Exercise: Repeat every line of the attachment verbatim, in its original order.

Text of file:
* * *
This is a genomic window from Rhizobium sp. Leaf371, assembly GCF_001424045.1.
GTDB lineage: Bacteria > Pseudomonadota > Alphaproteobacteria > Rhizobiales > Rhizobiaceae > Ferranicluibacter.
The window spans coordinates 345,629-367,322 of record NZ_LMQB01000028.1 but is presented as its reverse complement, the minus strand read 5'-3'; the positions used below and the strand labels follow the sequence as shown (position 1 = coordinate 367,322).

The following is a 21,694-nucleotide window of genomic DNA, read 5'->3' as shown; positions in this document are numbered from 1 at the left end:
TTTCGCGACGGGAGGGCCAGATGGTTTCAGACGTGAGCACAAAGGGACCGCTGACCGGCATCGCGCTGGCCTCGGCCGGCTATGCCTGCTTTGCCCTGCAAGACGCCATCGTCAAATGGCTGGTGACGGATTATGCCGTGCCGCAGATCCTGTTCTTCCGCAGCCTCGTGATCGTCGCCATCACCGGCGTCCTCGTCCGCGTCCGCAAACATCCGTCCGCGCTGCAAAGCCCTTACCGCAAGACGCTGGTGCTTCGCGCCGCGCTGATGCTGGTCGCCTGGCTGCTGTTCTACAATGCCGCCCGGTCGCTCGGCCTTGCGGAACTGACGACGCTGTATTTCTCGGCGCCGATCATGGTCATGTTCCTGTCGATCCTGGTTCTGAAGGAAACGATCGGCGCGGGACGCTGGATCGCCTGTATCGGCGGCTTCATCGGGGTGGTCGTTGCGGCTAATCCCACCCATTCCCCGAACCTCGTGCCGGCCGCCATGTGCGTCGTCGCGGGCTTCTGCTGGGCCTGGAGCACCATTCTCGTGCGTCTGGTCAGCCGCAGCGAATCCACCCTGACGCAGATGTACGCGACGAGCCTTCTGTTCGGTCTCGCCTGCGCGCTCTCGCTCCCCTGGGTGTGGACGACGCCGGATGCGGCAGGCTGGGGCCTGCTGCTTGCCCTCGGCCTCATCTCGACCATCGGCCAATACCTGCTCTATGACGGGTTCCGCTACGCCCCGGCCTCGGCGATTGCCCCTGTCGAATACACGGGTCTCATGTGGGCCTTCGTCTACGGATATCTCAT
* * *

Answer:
This is a genomic window from Rhizobium sp. Leaf371, assembly GCF_001424045.1.
GTDB lineage: Bacteria > Pseudomonadota > Alphaproteobacteria > Rhizobiales > Rhizobiaceae > Ferranicluibacter.
The window spans coordinates 345,629-367,322 of record NZ_LMQB01000028.1 but is presented as its reverse complement, the minus strand read 5'-3'; the positions used below and the strand labels follow the sequence as shown (position 1 = coordinate 367,322).

The following is a 21,694-nucleotide window of genomic DNA, read 5'->3' as shown; positions in this document are numbered from 1 at the left end:
TTTCGCGACGGGAGGGCCAGATGGTTTCAGACGTGAGCACAAAGGGACCGCTGACCGGCATCGCGCTGGCCTCGGCCGGCTATGCCTGCTTTGCCCTGCAAGACGCCATCGTCAAATGGCTGGTGACGGATTATGCCGTGCCGCAGATCCTGTTCTTCCGCAGCCTCGTGATCGTCGCCATCACCGGCGTCCTCGTCCGCGTCCGCAAACATCCGTCCGCGCTGCAAAGCCCTTACCGCAAGACGCTGGTGCTTCGCGCCGCGCTGATGCTGGTCGCCTGGCTGCTGTTCTACAATGCCGCCCGGTCGCTCGGCCTTGCGGAACTGACGACGCTGTATTTCTCGGCGCCGATCATGGTCATGTTCCTGTCGATCCTGGTTCTGAAGGAAACGATCGGCGCGGGACGCTGGATCGCCTGTATCGGCGGCTTCATCGGGGTGGTCGTTGCGGCTAATCCCACCCATTCCCCGAACCTCGTGCCGGCCGCCATGTGCGTCGTCGCGGGCTTCTGCTGGGCCTGGAGCACCATTCTCGTGCGTCTGGTCAGCCGCAGCGAATCCACCCTGACGCAGATGTACGCGACGAGCCTTCTGTTCGGTCTCGCCTGCGCGCTCTCGCTCCCCTGGGTGTGGACGACGCCGGATGCGGCAGGCTGGGGCCTGCTGCTTGCCCTCGGCCTCATCTCGACCATCGGCCAATACCTGCTCTATGACGGGTTCCGCTACGCCCCGGCCTCGGCGATTGCCCCTGTCGAATACACGGGTCTCATGTGGGCCTTCGTCTACGGATATCTCAT